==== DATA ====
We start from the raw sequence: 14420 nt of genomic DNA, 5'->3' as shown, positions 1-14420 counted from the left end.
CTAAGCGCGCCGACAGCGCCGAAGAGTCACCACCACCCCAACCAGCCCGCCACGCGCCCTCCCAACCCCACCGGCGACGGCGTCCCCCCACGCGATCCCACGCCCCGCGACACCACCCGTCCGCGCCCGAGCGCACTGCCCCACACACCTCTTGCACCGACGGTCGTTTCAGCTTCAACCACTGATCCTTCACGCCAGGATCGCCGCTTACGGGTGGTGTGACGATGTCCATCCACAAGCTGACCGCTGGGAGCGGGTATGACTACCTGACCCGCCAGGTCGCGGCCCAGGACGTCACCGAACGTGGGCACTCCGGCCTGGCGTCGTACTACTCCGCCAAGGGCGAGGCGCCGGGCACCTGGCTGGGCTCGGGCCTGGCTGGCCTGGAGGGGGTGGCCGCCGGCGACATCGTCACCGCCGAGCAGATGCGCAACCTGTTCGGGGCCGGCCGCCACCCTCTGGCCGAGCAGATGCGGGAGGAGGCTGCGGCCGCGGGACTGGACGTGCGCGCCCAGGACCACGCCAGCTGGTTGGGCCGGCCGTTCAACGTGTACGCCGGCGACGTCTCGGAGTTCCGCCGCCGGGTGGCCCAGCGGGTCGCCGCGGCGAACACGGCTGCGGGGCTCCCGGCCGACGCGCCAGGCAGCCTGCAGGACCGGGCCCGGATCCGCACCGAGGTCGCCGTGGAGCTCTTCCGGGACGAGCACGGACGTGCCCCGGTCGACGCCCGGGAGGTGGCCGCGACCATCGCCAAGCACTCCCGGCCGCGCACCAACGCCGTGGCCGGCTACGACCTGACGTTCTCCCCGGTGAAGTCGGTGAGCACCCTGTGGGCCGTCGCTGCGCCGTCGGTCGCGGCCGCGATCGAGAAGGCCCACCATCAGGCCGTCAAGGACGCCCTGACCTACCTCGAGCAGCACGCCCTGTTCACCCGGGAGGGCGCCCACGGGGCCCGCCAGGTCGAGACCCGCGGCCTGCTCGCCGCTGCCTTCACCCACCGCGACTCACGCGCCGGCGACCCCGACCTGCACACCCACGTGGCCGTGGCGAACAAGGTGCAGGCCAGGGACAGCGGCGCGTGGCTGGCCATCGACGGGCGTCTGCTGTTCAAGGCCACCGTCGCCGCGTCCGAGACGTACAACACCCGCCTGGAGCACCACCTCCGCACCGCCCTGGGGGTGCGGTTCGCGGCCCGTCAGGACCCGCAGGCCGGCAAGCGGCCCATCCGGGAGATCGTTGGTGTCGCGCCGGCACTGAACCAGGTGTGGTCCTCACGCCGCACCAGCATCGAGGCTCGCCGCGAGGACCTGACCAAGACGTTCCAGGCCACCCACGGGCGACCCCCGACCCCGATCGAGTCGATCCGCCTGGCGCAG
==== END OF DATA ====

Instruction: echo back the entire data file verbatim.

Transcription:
We start from the raw sequence: 14420 nt of genomic DNA, 5'->3' as shown, positions 1-14420 counted from the left end.
CTAAGCGCGCCGACAGCGCCGAAGAGTCACCACCACCCCAACCAGCCCGCCACGCGCCCTCCCAACCCCACCGGCGACGGCGTCCCCCCACGCGATCCCACGCCCCGCGACACCACCCGTCCGCGCCCGAGCGCACTGCCCCACACACCTCTTGCACCGACGGTCGTTTCAGCTTCAACCACTGATCCTTCACGCCAGGATCGCCGCTTACGGGTGGTGTGACGATGTCCATCCACAAGCTGACCGCTGGGAGCGGGTATGACTACCTGACCCGCCAGGTCGCGGCCCAGGACGTCACCGAACGTGGGCACTCCGGCCTGGCGTCGTACTACTCCGCCAAGGGCGAGGCGCCGGGCACCTGGCTGGGCTCGGGCCTGGCTGGCCTGGAGGGGGTGGCCGCCGGCGACATCGTCACCGCCGAGCAGATGCGCAACCTGTTCGGGGCCGGCCGCCACCCTCTGGCCGAGCAGATGCGGGAGGAGGCTGCGGCCGCGGGACTGGACGTGCGCGCCCAGGACCACGCCAGCTGGTTGGGCCGGCCGTTCAACGTGTACGCCGGCGACGTCTCGGAGTTCCGCCGCCGGGTGGCCCAGCGGGTCGCCGCGGCGAACACGGCTGCGGGGCTCCCGGCCGACGCGCCAGGCAGCCTGCAGGACCGGGCCCGGATCCGCACCGAGGTCGCCGTGGAGCTCTTCCGGGACGAGCACGGACGTGCCCCGGTCGACGCCCGGGAGGTGGCCGCGACCATCGCCAAGCACTCCCGGCCGCGCACCAACGCCGTGGCCGGCTACGACCTGACGTTCTCCCCGGTGAAGTCGGTGAGCACCCTGTGGGCCGTCGCTGCGCCGTCGGTCGCGGCCGCGATCGAGAAGGCCCACCATCAGGCCGTCAAGGACGCCCTGACCTACCTCGAGCAGCACGCCCTGTTCACCCGGGAGGGCGCCCACGGGGCCCGCCAGGTCGAGACCCGCGGCCTGCTCGCCGCTGCCTTCACCCACCGCGACTCACGCGCCGGCGACCCCGACCTGCACACCCACGTGGCCGTGGCGAACAAGGTGCAGGCCAGGGACAGCGGCGCGTGGCTGGCCATCGACGGGCGTCTGCTGTTCAAGGCCACCGTCGCCGCGTCCGAGACGTACAACACCCGCCTGGAGCACCACCTCCGCACCGCCCTGGGGGTGCGGTTCGCGGCCCGTCAGGACCCGCAGGCCGGCAAGCGGCCCATCCGGGAGATCGTTGGTGTCGCGCCGGCACTGAACCAGGTGTGGTCCTCACGCCGCACCAGCATCGAGGCTCGCCGCGAGGACCTGACCAAGACGTTCCAGGCCACCCACGGGCGACCCCCGACCCCGATCGAGTCGATCCGCCTGGCGCAG